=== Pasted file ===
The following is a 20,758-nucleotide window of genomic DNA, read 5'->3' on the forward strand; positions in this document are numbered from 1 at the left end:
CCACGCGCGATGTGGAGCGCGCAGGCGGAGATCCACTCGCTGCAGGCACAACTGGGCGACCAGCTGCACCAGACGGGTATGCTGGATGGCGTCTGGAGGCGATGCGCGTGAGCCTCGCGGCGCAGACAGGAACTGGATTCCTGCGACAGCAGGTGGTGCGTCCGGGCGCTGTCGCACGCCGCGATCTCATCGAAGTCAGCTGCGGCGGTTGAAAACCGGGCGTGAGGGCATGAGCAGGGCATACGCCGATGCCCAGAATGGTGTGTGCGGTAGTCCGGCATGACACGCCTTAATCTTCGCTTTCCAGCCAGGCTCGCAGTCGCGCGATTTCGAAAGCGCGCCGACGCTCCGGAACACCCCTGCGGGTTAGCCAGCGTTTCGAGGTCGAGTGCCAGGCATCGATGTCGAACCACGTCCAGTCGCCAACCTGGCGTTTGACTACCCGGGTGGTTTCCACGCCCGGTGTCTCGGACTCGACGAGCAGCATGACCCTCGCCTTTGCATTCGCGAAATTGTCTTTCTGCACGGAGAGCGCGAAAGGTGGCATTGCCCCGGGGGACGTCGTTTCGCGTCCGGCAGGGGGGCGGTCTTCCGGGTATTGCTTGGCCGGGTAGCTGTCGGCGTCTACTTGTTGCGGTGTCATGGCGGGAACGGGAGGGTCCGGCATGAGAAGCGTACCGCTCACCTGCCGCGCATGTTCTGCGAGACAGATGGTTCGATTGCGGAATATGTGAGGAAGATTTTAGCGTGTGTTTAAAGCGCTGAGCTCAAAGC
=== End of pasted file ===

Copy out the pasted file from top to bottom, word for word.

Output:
The following is a 20,758-nucleotide window of genomic DNA, read 5'->3' on the forward strand; positions in this document are numbered from 1 at the left end:
CCACGCGCGATGTGGAGCGCGCAGGCGGAGATCCACTCGCTGCAGGCACAACTGGGCGACCAGCTGCACCAGACGGGTATGCTGGATGGCGTCTGGAGGCGATGCGCGTGAGCCTCGCGGCGCAGACAGGAACTGGATTCCTGCGACAGCAGGTGGTGCGTCCGGGCGCTGTCGCACGCCGCGATCTCATCGAAGTCAGCTGCGGCGGTTGAAAACCGGGCGTGAGGGCATGAGCAGGGCATACGCCGATGCCCAGAATGGTGTGTGCGGTAGTCCGGCATGACACGCCTTAATCTTCGCTTTCCAGCCAGGCTCGCAGTCGCGCGATTTCGAAAGCGCGCCGACGCTCCGGAACACCCCTGCGGGTTAGCCAGCGTTTCGAGGTCGAGTGCCAGGCATCGATGTCGAACCACGTCCAGTCGCCAACCTGGCGTTTGACTACCCGGGTGGTTTCCACGCCCGGTGTCTCGGACTCGACGAGCAGCATGACCCTCGCCTTTGCATTCGCGAAATTGTCTTTCTGCACGGAGAGCGCGAAAGGTGGCATTGCCCCGGGGGACGTCGTTTCGCGTCCGGCAGGGGGGCGGTCTTCCGGGTATTGCTTGGCCGGGTAGCTGTCGGCGTCTACTTGTTGCGGTGTCATGGCGGGAACGGGAGGGTCCGGCATGAGAAGCGTACCGCTCACCTGCCGCGCATGTTCTGCGAGACAGATGGTTCGATTGCGGAATATGTGAGGAAGATTTTAGCGTGTGTTTAAAGCGCTGAGCTCAAAGC